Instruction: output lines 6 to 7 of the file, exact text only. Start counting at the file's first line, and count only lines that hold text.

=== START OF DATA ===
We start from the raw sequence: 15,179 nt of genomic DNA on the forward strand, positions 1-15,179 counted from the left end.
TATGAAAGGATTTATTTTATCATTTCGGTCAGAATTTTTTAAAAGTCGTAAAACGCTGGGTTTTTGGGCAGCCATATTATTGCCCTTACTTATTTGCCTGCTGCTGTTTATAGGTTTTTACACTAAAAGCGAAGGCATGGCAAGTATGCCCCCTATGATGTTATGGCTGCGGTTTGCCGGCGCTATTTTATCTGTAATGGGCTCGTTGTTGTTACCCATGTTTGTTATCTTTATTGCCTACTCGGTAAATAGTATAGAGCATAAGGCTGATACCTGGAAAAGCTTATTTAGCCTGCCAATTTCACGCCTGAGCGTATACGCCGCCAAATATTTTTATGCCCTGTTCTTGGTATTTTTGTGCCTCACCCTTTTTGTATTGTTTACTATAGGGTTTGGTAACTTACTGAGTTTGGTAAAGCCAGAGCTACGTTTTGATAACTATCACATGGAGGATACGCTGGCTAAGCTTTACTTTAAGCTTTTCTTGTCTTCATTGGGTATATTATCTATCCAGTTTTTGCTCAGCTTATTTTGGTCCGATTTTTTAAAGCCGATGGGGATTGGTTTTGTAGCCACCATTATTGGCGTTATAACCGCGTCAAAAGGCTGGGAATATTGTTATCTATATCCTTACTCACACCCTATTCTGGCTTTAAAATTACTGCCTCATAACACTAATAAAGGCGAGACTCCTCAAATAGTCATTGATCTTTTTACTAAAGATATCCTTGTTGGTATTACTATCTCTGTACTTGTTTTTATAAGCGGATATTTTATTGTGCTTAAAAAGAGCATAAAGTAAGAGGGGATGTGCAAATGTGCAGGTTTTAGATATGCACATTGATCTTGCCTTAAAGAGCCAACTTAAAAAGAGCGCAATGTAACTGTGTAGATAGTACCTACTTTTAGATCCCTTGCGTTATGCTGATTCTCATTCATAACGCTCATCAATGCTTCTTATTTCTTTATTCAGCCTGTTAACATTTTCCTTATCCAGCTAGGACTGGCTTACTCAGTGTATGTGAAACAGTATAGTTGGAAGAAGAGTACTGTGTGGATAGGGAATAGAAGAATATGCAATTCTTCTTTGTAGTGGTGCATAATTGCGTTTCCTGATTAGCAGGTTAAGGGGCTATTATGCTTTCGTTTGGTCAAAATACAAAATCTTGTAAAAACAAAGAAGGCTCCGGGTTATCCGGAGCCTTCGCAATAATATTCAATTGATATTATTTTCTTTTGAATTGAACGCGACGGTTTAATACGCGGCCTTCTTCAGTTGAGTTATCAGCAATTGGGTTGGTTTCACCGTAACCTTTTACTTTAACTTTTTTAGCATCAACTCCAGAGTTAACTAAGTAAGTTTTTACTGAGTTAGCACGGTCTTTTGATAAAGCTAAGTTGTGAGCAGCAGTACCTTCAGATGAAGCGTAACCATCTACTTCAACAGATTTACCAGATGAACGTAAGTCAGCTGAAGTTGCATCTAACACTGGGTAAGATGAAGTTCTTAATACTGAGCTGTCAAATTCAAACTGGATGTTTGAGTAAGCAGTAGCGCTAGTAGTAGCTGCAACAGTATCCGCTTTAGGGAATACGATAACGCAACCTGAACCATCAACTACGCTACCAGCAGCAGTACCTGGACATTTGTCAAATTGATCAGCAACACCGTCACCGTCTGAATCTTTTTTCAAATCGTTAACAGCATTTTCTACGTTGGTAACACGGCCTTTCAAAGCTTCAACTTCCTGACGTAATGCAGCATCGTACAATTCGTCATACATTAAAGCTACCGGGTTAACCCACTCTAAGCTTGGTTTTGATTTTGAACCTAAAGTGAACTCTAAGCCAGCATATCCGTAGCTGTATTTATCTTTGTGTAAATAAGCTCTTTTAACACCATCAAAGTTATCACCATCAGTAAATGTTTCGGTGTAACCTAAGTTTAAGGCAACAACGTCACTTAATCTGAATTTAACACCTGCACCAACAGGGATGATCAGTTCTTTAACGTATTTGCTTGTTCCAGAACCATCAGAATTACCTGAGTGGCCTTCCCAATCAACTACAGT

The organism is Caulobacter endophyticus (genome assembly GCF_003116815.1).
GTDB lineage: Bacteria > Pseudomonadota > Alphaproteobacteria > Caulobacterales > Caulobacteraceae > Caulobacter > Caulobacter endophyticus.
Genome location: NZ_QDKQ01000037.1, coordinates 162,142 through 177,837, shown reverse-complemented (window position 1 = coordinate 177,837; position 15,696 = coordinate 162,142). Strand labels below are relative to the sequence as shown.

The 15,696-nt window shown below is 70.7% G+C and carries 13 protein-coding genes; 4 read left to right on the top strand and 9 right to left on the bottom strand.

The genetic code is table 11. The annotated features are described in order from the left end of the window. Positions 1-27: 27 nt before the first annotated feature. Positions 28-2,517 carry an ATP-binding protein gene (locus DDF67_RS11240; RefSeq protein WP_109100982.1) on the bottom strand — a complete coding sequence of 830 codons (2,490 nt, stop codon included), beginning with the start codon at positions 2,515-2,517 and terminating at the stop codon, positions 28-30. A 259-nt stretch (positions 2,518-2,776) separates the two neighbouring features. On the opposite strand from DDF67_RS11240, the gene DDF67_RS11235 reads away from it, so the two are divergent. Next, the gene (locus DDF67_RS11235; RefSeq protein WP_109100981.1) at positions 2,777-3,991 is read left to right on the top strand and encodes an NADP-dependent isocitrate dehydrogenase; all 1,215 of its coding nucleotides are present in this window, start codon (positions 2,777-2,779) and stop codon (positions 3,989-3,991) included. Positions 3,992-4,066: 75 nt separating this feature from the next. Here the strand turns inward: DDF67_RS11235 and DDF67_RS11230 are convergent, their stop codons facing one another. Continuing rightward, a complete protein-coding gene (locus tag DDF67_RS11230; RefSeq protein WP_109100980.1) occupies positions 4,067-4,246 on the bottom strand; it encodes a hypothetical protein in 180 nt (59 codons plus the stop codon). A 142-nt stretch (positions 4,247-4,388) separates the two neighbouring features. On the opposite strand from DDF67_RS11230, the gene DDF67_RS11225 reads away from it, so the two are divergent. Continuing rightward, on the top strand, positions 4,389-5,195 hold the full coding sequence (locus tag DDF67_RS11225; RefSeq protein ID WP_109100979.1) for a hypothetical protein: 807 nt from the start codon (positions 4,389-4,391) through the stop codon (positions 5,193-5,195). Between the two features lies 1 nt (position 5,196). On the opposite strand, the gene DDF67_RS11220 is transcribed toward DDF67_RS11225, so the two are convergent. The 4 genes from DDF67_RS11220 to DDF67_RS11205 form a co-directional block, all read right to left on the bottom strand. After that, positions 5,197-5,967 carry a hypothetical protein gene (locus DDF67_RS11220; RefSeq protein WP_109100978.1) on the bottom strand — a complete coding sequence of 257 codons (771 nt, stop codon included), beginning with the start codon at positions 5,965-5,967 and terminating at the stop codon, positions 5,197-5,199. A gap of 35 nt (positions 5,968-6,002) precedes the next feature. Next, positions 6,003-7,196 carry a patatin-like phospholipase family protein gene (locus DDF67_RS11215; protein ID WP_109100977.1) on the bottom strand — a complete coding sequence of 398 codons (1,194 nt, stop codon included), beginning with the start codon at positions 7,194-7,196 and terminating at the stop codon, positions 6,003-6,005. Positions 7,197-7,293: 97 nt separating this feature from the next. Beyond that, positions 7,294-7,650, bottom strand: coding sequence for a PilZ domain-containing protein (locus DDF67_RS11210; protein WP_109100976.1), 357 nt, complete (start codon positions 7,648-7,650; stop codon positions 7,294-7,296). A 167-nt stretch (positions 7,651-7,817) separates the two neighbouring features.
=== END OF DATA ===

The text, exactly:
The 15,696-nt window shown below is 70.7% G+C and carries 13 protein-coding genes; 4 read left to right on the top strand and 9 right to left on the bottom strand.

The genetic code is table 11. The annotated features are described in order from the left end of the window. Positions 1-27: 27 nt before the first annotated feature. Positions 28-2,517 carry an ATP-binding protein gene (locus DDF67_RS11240; RefSeq protein WP_109100982.1) on the bottom strand — a complete coding sequence of 830 codons (2,490 nt, stop codon included), beginning with the start codon at positions 2,515-2,517 and terminating at the stop codon, positions 28-30. A 259-nt stretch (positions 2,518-2,776) separates the two neighbouring features. On the opposite strand from DDF67_RS11240, the gene DDF67_RS11235 reads away from it, so the two are divergent. Next, the gene (locus DDF67_RS11235; RefSeq protein WP_109100981.1) at positions 2,777-3,991 is read left to right on the top strand and encodes an NADP-dependent isocitrate dehydrogenase; all 1,215 of its coding nucleotides are present in this window, start codon (positions 2,777-2,779) and stop codon (positions 3,989-3,991) included. Positions 3,992-4,066: 75 nt separating this feature from the next. Here the strand turns inward: DDF67_RS11235 and DDF67_RS11230 are convergent, their stop codons facing one another. Continuing rightward, a complete protein-coding gene (locus tag DDF67_RS11230; RefSeq protein WP_109100980.1) occupies positions 4,067-4,246 on the bottom strand; it encodes a hypothetical protein in 180 nt (59 codons plus the stop codon). A 142-nt stretch (positions 4,247-4,388) separates the two neighbouring features. On the opposite strand from DDF67_RS11230, the gene DDF67_RS11225 reads away from it, so the two are divergent. Continuing rightward, on the top strand, positions 4,389-5,195 hold the full coding sequence (locus tag DDF67_RS11225; RefSeq protein ID WP_109100979.1) for a hypothetical protein: 807 nt from the start codon (positions 4,389-4,391) through the stop codon (positions 5,193-5,195). Between the two features lies 1 nt (position 5,196). On the opposite strand, the gene DDF67_RS11220 is transcribed toward DDF67_RS11225, so the two are convergent. The 4 genes from DDF67_RS11220 to DDF67_RS11205 form a co-directional block, all read right to left on the bottom strand. After that, positions 5,197-5,967 carry a hypothetical protein gene (locus DDF67_RS11220; RefSeq protein WP_109100978.1) on the bottom strand — a complete coding sequence of 257 codons (771 nt, stop codon included), beginning with the start codon at positions 5,965-5,967 and terminating at the stop codon, positions 5,197-5,199. A gap of 35 nt (positions 5,968-6,002) precedes the next feature. Next, positions 6,003-7,196 carry a patatin-like phospholipase family protein gene (locus DDF67_RS11215; protein ID WP_109100977.1) on the bottom strand — a complete coding sequence of 398 codons (1,194 nt, stop codon included), beginning with the start codon at positions 7,194-7,196 and terminating at the stop codon, positions 6,003-6,005. Positions 7,197-7,293: 97 nt separating this feature from the next. Beyond that, positions 7,294-7,650, bottom strand: coding sequence for a PilZ domain-containing protein (locus DDF67_RS11210; protein WP_109100976.1), 357 nt, complete (start codon positions 7,648-7,650; stop codon positions 7,294-7,296). A 167-nt stretch (positions 7,651-7,817) separates the two neighbouring features.